High Society: Laura Lowry is the play's ice princess.
By David Templeton
As with productions of A Streetcar Named Desire, any attempt to stage Philip Barry's Philadelphia Story comes weighted down with the heavy star-powered baggage of a beloved and much-seen movie adaptation from years ago. With Streetcar, it's Marlon Brando's meteoric performance that threatens to eclipse all new stagings of the play. In the case of The Philadelphia Story, it's the galactic triple threat of Cary Grant, Katharine Hepburn and Jimmy Stewart. To successfully stage Barry's elegant romantic comedy, one must do more than cast good actors and nail the complicated pacing and patter of the script; one must either obliterate or somehow sidestep expectations carried in by memories of the 1940 movie.
In Cinnabar Theater's season-opening production of the play, it erratically manages to do the latter. What remains is a perfectly enjoyable evening of theater that, while it still makes one want to run out and watch the wonderful old movie again, does make a few indelible and delightful impressions of its own.
Tracy Lord (Laura Lowry, who dazzled as Lady Caroline Bramble in last year's Enchanted April) is the divorced eldest daughter of an upper-class Philadelphia family. On the eve of her marriage to the nice, safe businessman George Kittredge (a marvelously inventive Jon Burnett), her family is all aflutter with news. A local newspaper is about to run an unflattering story about Tracy's philandering father's recent affair with a New York showgirl to the shame of Tracy's highly proper mother, Margaret (Laura Jorgensen). In exchange for a promise that the story will be shelved, Tracy and the other Lords submit to the intrusion of two journalists, writer Mike Connor (Paul Huberty) and career-gal photographer Liz Imbrie (Danielle Cain), who enter the scene thinking they are on an "undercover" assignment to report on the impending grand wedding.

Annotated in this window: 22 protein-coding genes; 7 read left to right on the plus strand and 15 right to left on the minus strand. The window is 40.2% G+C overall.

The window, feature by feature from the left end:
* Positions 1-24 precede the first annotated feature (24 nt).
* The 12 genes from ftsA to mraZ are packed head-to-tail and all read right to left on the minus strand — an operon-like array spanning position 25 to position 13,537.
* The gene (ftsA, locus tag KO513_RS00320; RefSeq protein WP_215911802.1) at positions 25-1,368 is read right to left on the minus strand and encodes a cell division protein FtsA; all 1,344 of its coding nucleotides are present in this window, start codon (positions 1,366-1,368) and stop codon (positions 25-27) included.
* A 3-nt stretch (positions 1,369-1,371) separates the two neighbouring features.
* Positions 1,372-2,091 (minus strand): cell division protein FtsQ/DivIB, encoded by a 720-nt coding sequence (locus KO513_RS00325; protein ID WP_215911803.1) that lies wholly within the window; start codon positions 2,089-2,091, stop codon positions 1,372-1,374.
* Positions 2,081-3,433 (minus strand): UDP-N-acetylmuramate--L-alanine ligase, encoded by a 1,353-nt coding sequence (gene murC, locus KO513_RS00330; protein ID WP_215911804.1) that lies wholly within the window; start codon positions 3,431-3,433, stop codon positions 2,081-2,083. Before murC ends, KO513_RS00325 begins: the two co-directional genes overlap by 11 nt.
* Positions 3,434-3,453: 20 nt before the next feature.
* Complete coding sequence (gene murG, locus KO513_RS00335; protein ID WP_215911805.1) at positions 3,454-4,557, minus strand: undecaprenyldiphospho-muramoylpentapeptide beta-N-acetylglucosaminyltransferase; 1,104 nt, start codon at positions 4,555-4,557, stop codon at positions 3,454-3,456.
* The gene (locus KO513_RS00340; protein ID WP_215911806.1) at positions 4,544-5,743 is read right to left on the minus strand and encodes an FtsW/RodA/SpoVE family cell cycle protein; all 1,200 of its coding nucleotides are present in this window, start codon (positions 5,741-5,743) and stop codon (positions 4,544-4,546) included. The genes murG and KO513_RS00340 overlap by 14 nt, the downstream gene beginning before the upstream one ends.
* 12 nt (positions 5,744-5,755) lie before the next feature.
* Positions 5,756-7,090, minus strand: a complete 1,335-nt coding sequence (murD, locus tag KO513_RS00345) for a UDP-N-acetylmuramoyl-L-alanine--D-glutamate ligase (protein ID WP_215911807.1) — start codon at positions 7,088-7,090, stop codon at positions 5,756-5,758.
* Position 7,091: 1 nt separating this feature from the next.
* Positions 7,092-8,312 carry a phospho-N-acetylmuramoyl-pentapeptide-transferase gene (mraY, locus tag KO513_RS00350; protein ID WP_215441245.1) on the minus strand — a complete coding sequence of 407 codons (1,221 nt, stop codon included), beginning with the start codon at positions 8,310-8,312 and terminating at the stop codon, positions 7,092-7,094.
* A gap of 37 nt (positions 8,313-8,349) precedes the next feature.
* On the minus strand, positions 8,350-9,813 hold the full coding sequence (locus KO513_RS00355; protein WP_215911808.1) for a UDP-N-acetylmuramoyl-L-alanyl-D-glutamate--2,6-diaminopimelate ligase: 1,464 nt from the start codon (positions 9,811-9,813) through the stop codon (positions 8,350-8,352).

Much of the comedy in the first act comes from the family's attempts to impress the jaded, class-conscious reporters with their normalcy, and to convince them that their eccentric Uncle Willie (Chris Murphy) is actually the Lord's prodigal paterfamilias (the one with the chorus-girl addiction). With another unexpected appearance by Tracy's first husband, Dexter Haven (Peter Downey)—arranged on the sly by Tracy's precocious younger sister, Dinah (Emmy Cozine)—a smooth trajectory toward the next morning's wedding is no longer assured.
Initially affronted by the semisocialistic Mike's obvious disregard for the "upper class," Tracy ultimately finds herself reflecting uncomfortably on her own self-absorption, and an ill-timed late-night Champagne binge (involving a drunken midnight swim with the increasingly smitten Mike) threatens to sink the wedding just as Dex launches an all-out campaign to win Tracy back.
The play's strength is in its slightly off-kilter characters, primarily Tracy, who is a roiling storm of bubbling contradictions and colliding emotions. She also gets Barry's wittiest, most complicated dialogue, crammed with smarty-pants one-liners ("Your first born is the best—they deteriorate after that!") and clever pronouncements ("I thought my marriage was for life, but the nice judge gave me a full pardon!").
One of the chief problems with Cinnabar's production is that while the cast strikes the right tone and looks spot-on (thanks in part to Joy Dean's gorgeous costumes), they are not always up to the rat-a-tat, fast-talking delivery, allowing the words to mush together into a blur. Even from the third row, much of the dialogue was frequently impossible to make out.
Performing on a stunningly detailed, multilevel set by David R. Wright (who deserves some kind of award for the first-rate design work he's been doing across the county over the last couple of years), the cast is strong without being particularly flashy or memorable. The exceptions are Burnett's hilariously wrapped-tight Kittredge, Cain's sassily pragmatic photographer Liz and Barton Smith as Tracy's smart and amiable brother Sandy, each a performance that deviates wildly from those in the famous movie. But the heart of the piece is Lowry, who nails her character's fragile charm, as when Tracy drops her practiced guard, charmingly and believably, to tell Mike, "I think you put your toughness on to save your skin. I know a little about that."
Great line. Thankfully, that's one I could clearly hear.
'The Philadelphia Story' runs Friday–Sunday through Oct 4. Friday–Saturday at 8pm; Sunday at 2pm. Cinnabar Theater, 3333 Petaluma Blvd. N., Petaluma. $20–$22. 707.763.8920.
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